We now describe a typical example of a first preferred embodiment of the dual-band antenna as illustrated in FIG. 3. The dual-band antenna FIG. 3 is a further development of FIG. 2. Inductor L3 and capacitor C3 form an additional series resonant circuit, creating a dual-band antenna. Coupled between Port1 and the junction of capacitor C1 and L, is the series resonant circuit 31 comprising capacitor C3 and inductor L3. The remaining circuit components were already described in FIG. 2. In this example L, R, C1 and C2 are first tuned to the middle frequency 38.487 MHz between the two required frequencies 27.1 MHz and 49.875 MHz (27.1+49.875)/2=38.487 MHz. Then C3=22 pF with a Q of 300 and L3=1000 nH with a Q of 39 is added and a dual resonant circuit is created. Now the lower resonant frequency is 27.1 MHz and the higher resonant frequency is 49.875 MHz. Circuit 31 (C3, L3) is series resonant at middle frequency (38.875 MHz), thus the circuit is capacitive at 27.1 MHz and inductive at 49.875 MHz. Therefore it is recommended to tune it to the higher frequency (49.875 MHz) by changing the L3 value and the lower frequency (27.1 MHz) by changing the C3 value.

Still referring to FIG. 3, we describe the method of tuning the dual-band antenna. The antenna first has to be tuned to the middle frequency (38.487 MHz) between the two desired frequencies without circuit 31 (L3 and C3) connected for approximately twice as big an impedance as required. C1 will tune for resonant frequency (38.487 MHz) and C2 for impedance matching. Next circuit 31 has to be connected. It has to be series resonant in the middle (38.487 MHz) between the two required frequencies. C3 has to be tuned precisely to the lower operating frequency (27.1 MHz) and the L3 inductor value will adjust the upper operating frequency (49.875 MHz). The impedance matching can be adjusted by changing the capacitor C2 value. Note that the middle frequency (38.487 MHz) is the parallel resonant frequency of L, R, C1 and C2 without C3, L3 and the series resonant frequency of C3, L3.

FIG. 5 is a Network Analyzer plot (Curve 1) showing the Return Loss RL of the dual-band loop antenna of FIG. 3 at frequencies of 27.1 (Point A of Curve 1) and 49.875 MHz (Marker 1 of Curve 1). The RL at 27.1 MHz is about −30 dB and at 49.875 MHz is −19.6 dB. The y-axis is marked from −45 dB to +5 dB, the x-axis from 22 MHz to 52 MHz. FIG. 6 is a Smith Chart graph (Curve 2) and shows the complex impedance of the above described dual-band antenna of FIG. 3. Curve 2 illustrates a first Antenna impedance of about 49 Ohms at 27.1 MHz and at Marker 1 a second Antenna impedance of 55.783 Ohms−j9.835 Ohms at 49.875 MHz.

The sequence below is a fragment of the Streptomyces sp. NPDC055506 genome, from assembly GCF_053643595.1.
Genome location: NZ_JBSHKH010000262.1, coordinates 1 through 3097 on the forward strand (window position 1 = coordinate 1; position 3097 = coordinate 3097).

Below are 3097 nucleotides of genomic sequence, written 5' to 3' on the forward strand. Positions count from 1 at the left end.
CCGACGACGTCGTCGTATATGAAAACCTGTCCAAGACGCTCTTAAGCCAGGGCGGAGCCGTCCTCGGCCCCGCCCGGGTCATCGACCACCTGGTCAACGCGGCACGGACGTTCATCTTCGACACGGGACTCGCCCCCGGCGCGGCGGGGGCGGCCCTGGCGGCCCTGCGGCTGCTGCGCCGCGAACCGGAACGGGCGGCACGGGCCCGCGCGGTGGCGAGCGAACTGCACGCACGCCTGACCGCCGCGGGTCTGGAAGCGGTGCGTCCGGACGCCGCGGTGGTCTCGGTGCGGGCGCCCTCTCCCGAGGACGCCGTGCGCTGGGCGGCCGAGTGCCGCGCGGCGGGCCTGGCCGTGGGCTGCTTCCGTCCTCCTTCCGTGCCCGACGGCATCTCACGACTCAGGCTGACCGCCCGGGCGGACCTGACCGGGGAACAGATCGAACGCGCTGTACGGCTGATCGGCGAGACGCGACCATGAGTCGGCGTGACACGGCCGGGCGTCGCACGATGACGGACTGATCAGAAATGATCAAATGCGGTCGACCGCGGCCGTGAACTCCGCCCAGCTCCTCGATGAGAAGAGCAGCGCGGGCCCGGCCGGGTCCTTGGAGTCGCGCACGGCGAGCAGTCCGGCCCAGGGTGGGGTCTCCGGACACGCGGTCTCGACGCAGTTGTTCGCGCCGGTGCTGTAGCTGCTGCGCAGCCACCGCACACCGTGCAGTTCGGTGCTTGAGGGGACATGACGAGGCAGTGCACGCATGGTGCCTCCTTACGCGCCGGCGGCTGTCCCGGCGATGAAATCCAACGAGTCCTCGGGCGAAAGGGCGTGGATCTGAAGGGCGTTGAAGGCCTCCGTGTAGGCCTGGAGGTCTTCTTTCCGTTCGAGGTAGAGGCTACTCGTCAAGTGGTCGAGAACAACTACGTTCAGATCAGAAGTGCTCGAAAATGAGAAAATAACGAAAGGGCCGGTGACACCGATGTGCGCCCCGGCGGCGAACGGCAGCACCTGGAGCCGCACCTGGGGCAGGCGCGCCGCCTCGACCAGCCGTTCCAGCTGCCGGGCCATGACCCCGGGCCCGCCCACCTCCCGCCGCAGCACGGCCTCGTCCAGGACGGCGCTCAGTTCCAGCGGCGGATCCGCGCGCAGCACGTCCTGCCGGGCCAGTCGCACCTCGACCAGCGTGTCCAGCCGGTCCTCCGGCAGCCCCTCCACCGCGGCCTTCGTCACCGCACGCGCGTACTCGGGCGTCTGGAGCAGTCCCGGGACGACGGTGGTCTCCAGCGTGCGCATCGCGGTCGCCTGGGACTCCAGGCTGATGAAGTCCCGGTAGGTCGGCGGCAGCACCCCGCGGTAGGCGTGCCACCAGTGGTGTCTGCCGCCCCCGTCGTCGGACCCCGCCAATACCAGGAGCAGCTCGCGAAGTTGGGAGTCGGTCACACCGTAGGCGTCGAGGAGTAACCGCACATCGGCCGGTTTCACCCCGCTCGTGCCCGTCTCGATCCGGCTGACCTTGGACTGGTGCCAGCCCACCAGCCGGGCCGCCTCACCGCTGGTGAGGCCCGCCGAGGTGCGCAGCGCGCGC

We now describe a typical example of the preferred embodiment of the tri-band antenna as illustrated in FIG. 4. The inventive circuit extends the above described dual-band antenna of FIG. 3 to a tri-band operation. A tri-band antenna can be created by inserting between L3 and the junction of C1 and L the parallel resonant circuit 41 comprising capacitor C4 and inductor L4. The remaining circuit components were already described in FIGS. 2 and 3. For the third frequency of 40.68 MHz a value for C4 is 56 pF with a Q of 300 and for L4 is 100 nH with a Q of 39. For those skilled in the art, it is understood that all values used in the above dual and tri-band antenna example are valid only for this particular case. They will have to be different if the antenna inductance L and/or antenna resistance R are different. They also have to be different for different frequencies.

Still referring to FIG. 4, we describe the method of tuning the tri-band antenna. First all steps for dual-band antenna tuning must be performed. Then the parallel resonant circuit 41 has to be added in series with the existing series resonant circuit 31. This will create the third resonant frequency, which has to be situated between the two other frequencies set before. As already mentioned above, C4 and L4 is the parallel resonant circuit 41. It will create the third resonant frequency in the antenna circuit. There is an infinite number of C4 and L4 values that will place the third resonance at the right frequency (40.68 MHz in the above example). Putting C4 and L4 into the circuit will change the other two frequencies and impedance, so it is necessary to find such a set of C4, L4 values which will make the smallest possible change. It is not easy to calculate by hand the values of C4 and L4, because of great number of reactive components. In practice it is recommended to use one of the computer simulation programs such as ADS, Eagleware or Ansoft to find the required values.

To start one needs to known the antenna inductance L, antenna resistance R and the required three operating frequencies. L and R can be measured with a Network Analyzer at the middle frequency, which is 38.487 MHz in the present example. Once one knows the L and R values (antenna model), they are put into the Simulation Program and one finds the C1 and C2 values that will give the required impedance at the selected middle frequency. Then one adds C3 and L3 and finds the right values to obtain the right impedance at the lower and upper operating frequency (27.1 and 49.875 MHz). One has to adjust the existing C1 and C2 values as well. Now the right values for the dual band antenna have been obtained. Once done, one adds C4 and L4 to the circuit and finds the right values to get the third resonant frequency (40.68 MHz in the present example). One also has to adjust C1 and C2 for the required impedance. Now one can put the simulated values into the real circuit and measure impedance and Return Loss RL (S11). Some small adjustment may be necessary due to component tolerance and antenna measurement accuracy.